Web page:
Getting his sea legs

(No.4, Vol.7,Aug-Sep 2017 Vietnam Heritage Magazine)

Mr Ken Preston

A fishing boat on the beach of Sam Son City, Thanh Hoa Province, 2010

A big ‘Thailand boat’, a seiner working anchovies on overnight trips, Phu Quoc Island, Kien Giang Province, 2013

A boat on Xuan Hai Beach, near Quy Nhon City, Binh Dinh Province, 2013

A sailing boat on Halong Bay, effectively extinct in the 1990s because of the appearance of modern motor fishing boats

Last month, I received a call to introduce me to an American man, Ken Preston. His passion is Vietnamese fishing boats. A publishing house is currently translating his book to Vietnamese. The book is the result of 12 years in Vietnam taking photos and carefully recording the building technique of the wooden fishing boats.
Boats reminded me of my childhood when my family was living on the Tau Hu Channel in Saigon in the 1990s. In those days, the channel was crowded with a lot of boats transporting goods from other provinces to Saigon for trading. I loved to watch the boats and listen to the sound of waves every time a boat passed by on the water. The sound of waves hitting the river’s sides was so nice and relaxing. And I remembered the voice of peddlers rowing small boats full of fruits and vegetables. Now, the channel is so different and those images can be found only in my mind. Overwhelmed by feelings of nostalgia, I contacted Ken Preston to find out more information about his story.
Born in 1946, the oldest of four children of an American Air Force officer, he had an admiration of boats as a youngster. He joined in the US Army early in 1969 and was sent to Vietnam in 1971. Here, he made a great many Vietnamese friends, learned to speak a little of the language and love Vietnamese food. At that time, he saw Vietnamese wooden fishing boats on weekend vacations in Vung Tau and Can Tho, but did not know much about them. Returing home in 1972, he became a fisherman and then a worker constructing bridges for many years. Always, working on the waterfront, he saw his favourite thing – boats.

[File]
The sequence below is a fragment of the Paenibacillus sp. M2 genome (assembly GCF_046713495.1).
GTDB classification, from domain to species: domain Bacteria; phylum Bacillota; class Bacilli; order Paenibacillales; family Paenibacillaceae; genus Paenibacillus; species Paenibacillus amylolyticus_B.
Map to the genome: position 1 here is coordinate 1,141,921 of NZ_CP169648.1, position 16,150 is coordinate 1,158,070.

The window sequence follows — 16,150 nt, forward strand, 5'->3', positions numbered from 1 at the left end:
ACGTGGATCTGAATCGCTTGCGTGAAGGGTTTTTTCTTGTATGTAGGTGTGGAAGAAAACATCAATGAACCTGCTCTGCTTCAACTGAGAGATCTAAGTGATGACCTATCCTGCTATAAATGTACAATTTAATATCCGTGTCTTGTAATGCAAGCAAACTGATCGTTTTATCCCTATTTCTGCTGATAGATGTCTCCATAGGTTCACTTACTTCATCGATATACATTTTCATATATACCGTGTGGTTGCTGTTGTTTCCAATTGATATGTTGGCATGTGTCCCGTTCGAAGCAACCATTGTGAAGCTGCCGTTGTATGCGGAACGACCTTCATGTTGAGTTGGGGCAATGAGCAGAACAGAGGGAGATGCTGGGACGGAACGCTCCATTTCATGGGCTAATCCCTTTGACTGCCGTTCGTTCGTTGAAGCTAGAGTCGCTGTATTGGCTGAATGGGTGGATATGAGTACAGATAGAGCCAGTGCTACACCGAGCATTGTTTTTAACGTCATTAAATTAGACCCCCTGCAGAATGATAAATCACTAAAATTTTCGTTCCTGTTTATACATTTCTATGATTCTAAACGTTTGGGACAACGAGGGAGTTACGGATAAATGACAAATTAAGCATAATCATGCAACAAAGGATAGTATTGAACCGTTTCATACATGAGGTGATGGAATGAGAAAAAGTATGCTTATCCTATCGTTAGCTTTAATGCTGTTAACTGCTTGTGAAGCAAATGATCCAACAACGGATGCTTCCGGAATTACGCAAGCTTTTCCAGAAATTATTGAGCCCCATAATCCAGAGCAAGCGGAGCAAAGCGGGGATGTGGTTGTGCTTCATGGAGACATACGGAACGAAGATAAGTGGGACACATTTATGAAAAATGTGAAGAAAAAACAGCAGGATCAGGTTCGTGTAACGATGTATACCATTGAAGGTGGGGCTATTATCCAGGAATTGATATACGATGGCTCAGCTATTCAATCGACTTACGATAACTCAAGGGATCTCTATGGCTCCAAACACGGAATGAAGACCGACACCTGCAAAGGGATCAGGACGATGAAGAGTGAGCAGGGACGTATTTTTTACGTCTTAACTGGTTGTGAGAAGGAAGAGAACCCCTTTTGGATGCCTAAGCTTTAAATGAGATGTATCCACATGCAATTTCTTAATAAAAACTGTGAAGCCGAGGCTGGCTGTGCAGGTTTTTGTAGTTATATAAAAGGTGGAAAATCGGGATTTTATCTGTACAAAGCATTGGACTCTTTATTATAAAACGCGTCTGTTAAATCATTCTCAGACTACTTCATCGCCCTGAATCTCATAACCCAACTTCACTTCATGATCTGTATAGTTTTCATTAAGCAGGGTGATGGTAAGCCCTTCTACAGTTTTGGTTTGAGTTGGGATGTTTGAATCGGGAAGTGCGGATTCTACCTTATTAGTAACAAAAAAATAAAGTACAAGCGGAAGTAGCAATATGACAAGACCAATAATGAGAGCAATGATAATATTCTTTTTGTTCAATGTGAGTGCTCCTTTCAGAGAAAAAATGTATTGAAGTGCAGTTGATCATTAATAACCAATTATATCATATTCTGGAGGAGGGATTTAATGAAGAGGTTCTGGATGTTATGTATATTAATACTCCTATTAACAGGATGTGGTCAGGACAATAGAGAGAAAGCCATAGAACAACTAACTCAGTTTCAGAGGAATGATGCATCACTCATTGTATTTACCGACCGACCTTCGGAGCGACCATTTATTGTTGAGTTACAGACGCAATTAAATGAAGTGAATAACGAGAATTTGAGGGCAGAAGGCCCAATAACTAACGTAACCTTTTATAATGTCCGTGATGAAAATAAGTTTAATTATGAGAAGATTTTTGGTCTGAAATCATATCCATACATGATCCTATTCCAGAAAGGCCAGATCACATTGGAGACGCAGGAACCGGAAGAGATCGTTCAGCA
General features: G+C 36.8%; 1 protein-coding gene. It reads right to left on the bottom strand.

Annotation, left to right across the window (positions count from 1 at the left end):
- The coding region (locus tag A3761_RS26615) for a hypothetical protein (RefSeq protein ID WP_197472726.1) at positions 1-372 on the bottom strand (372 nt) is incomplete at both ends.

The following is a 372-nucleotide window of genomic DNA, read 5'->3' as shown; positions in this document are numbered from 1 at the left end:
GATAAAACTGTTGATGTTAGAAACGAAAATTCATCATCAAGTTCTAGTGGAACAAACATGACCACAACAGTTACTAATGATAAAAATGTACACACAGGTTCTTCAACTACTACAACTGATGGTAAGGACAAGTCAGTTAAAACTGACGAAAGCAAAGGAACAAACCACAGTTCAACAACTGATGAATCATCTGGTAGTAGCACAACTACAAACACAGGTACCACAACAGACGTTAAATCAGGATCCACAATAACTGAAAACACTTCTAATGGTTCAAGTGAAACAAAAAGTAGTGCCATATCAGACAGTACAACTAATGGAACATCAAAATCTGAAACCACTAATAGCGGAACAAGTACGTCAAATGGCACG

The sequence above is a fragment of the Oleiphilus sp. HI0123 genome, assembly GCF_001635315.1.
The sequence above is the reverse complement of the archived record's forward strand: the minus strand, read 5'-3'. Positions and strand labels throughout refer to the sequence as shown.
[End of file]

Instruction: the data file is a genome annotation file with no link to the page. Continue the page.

In 2004, he saw a travel poster advertising vacations in Nha Trang, which showed a blue sea and white sandy beach in the background with two bright blue Vietnamese fishing boats. Knowing the fate of American wooden fishing boats and fearing that a similar fate awaited the Vietnamese fleet, he was determined to document those boats before they too disappeared. ‘In America, the wooden boats have largely disappeared and been replaced by steel, aluminium or fiberglass boats. Some of those modern boats are fine working vessels, but they are usually quite "industrial" and lack the grace and beauty of many traditional wooden working boats’, he said.
He added ‘Today, the Vietnamese fishing boat is larger, much more powerful, (is) designed to use larger engines and stay at sea longer. Vietnamese boats come in a wide variety of sizes and design types from province to province. Especially, the unique traditional wooden boats without engines are found in Vietnam. They are graceful and well-shaped for the work. It is easy to fall in love with them.’
In 2005, he made the first visit to Vietnam to photograph the boats. He thought at the time that a single trip of perhaps two months would be sufficient to travel the coast and the Mekong Delta regions to take photographs he needed. However, he has made repeat trips every year for the past twelve years and taken over 1,000 photos. And the trips have not ended. He has travelled on his motorbike a total of about 70,000 kilometres all along the coast line of the country on National Highway 1A and any other roads that take him closer to the sea and follow the boats. Also, he has travelled many of the inland highways in Vietnam through the Central Highlands and the western mountains, and all along the Laos, Cambodia and Chinese borders.